Abbey Road Institute shared this live session, discussing Moog keyboards and their impact on music.
It’s a recording of a live stream, so skip to about 1:30 to get to the beginning. In the session, producer MarcoAntonio Spaventi discusses and demonstrates the Moog Minimoog, the Memorymoog and several other iconic Moog keyboards.
Shaping musical history:
The Minimoog was designed in response to the use of synthesizers in rock/pop music.
Jazz composer Sun Ra was the first to use a prototype of the Minimoog in his music and Keith Emerson (musician and composer) was the first musician touring with a Minimoog, demonstrating some amazing pitch-bending techniques for the first time with many keyboard players following his example afterwards. Just like the Hammond organ (as shown in our previous event) the Moog became a serious competitor to the electric guitar, making guitarist looking for eleven on their volume control as the only way to compete. Because of its fantastic and cosmic sound, it soon was embraced by the gods of the new progressive rock with bands like Yes and Emerson Lake & Palmer.
As keyboardist of Yes, Rick Wakeman said the instrument “absolutely changed the face of music.”
Besides progressive rock, Jazz legends like Chick Corea and Herbie Hancock added the Minimoog to their arsenal, delivering devastating jazz solos and Bob Marley introduced the Minimoog when the band first played in the UK on the BBC.
After taking the progressive rock and jazz world by storm, it made its way back towards the synthesizer’s roots, in electronic pop and experimental music. One of the most well-know band using the Minimoog for this purpose was Kraftwerk on their albums Autobahn and The Man-Machine. Shortly after that, the characteristic sound of the Minimoog became an important part of the synth-pop era and inspired an entire generation of electronic musicians like Brian Eno and Ultravox.
Since then the Minimoog transformed the music landscape of every musical genre, from the R&B/Soul of Earth Wind & Fire and the most successful recorded album of all time, Thriller from Michael Jackson, till the West-Coast sound of Dr. Dré and the industrial music of Trent Reznor.
But a major transition occurred when electronic music was slightly forced back into the underground and analog synthesizer started shaping the sound of House Music, Techno and all other genres of electronic music. This is where the Minimoog found a new homebase in the hands of producers and bands like Carl Craig, 808-state, Portishead and many more leading to the iconic sound in today’s electronic music and the production of new Moog synthesizers and soundalikes.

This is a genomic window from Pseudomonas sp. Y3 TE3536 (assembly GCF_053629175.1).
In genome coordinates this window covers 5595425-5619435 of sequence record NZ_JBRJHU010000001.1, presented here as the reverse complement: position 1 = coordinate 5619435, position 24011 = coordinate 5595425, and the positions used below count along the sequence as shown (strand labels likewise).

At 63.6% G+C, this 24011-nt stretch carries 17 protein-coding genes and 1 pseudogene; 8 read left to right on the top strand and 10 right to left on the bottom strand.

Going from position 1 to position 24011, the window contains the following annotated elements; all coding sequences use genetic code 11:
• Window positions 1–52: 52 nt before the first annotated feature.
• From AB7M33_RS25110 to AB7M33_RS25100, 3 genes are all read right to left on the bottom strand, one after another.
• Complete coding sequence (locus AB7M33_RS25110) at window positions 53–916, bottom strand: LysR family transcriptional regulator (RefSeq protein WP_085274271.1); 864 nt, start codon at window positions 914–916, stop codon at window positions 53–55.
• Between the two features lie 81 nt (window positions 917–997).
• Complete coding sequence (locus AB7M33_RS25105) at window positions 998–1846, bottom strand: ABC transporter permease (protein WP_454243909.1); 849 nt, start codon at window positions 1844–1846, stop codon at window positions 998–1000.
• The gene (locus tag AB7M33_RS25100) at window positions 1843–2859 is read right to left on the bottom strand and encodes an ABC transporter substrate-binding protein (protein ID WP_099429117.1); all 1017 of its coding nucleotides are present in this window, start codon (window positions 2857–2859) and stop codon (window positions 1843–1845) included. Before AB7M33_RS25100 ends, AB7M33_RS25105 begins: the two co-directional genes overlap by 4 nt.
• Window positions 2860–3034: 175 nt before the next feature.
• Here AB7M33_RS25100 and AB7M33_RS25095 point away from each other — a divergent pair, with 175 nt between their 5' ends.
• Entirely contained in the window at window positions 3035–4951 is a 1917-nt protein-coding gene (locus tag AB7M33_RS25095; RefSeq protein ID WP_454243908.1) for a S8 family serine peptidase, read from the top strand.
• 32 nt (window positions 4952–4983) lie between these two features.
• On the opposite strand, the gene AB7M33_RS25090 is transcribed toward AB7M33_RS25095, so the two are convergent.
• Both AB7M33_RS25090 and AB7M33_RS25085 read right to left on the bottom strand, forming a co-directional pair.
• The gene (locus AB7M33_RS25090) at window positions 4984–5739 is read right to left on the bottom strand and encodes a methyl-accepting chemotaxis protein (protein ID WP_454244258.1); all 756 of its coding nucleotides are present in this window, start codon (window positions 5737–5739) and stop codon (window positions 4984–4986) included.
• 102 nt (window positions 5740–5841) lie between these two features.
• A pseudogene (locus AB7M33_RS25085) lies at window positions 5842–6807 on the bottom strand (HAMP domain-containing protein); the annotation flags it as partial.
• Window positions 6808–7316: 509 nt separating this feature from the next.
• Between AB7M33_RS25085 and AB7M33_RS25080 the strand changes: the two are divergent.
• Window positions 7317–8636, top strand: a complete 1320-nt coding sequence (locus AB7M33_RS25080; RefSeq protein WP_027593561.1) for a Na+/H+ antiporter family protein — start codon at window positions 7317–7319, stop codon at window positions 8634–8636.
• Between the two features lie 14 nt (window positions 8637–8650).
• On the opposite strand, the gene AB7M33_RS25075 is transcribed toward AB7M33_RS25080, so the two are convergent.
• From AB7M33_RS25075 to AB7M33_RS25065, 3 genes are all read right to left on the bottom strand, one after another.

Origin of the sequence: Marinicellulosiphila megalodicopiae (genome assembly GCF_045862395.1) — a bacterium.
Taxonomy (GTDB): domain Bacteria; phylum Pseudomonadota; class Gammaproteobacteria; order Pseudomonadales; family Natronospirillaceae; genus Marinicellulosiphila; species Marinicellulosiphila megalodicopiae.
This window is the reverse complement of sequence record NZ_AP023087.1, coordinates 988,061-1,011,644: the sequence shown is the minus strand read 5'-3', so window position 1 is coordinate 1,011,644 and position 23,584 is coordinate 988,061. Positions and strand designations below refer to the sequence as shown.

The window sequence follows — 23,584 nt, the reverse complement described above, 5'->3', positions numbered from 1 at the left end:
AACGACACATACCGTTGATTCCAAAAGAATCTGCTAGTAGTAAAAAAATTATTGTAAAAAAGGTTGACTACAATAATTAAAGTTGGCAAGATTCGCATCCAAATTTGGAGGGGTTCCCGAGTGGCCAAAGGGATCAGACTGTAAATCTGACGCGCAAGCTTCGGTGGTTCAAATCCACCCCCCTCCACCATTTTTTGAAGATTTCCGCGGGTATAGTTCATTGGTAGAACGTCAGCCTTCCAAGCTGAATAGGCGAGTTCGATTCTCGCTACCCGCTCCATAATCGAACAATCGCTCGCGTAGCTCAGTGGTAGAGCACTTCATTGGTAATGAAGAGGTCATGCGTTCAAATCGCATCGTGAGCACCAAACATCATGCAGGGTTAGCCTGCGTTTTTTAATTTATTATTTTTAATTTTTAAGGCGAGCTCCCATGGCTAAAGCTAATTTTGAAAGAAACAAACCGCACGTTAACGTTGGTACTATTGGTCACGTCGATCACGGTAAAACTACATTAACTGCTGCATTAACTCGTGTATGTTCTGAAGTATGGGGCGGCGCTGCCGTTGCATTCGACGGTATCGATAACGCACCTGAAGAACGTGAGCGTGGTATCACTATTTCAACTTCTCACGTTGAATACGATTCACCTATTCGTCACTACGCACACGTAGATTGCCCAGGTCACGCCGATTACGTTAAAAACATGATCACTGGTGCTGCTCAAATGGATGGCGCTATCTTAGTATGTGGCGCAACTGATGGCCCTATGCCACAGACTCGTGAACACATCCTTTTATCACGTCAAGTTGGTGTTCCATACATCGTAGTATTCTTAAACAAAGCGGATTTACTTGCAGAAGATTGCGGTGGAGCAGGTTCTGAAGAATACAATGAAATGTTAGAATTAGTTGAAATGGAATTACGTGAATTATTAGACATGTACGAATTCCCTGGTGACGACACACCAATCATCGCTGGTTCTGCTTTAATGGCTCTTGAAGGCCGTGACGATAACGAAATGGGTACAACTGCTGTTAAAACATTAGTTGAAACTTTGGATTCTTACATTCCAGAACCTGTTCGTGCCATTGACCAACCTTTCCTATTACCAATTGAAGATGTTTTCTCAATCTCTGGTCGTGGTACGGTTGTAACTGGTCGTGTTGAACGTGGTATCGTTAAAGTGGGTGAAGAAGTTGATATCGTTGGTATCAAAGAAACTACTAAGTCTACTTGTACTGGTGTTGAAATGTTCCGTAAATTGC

The original Minimoog is a true classic. But what makes the sound so special?
On the 1st of December, MarcoAntonio Spaventi (music producers, mastering engineer, analog synth evangelist and Abbey Road Institute lecturer) will give a Masterclass about the Minimoog and it’s unique sound at Abbey Road Institute Amsterdam. In order to share his love for the Moog, this masterclass will be live streamed through Facebook Live.
MarcoAntonio will talk about the differences between the original Minimoog Model D and the Minimoog Voyager, the unique features of both instruments and the technical aspects that makes it sound so special. But most important, you can hear them live including a jam with an hardware sequencer at the end of the session!
Next to the above mentioned synths, we will have a variety of other Moogs to explore the different sounds and flavours of Robert Moog’s legacy. With one very special model…
Many say the Memorymoog is like having 6 Minimoogs stacked in one machine! While thats not entirely true it does sound like no other poly synth with a very specific and massive character. Just like the Minimoog, the Memorymoog gets his monumental sound due to certain imperfections of the instrument. A perfect example of finding perfection in imperfection! MarcoAntonio will explain you all about the different features that makes this synth so unique.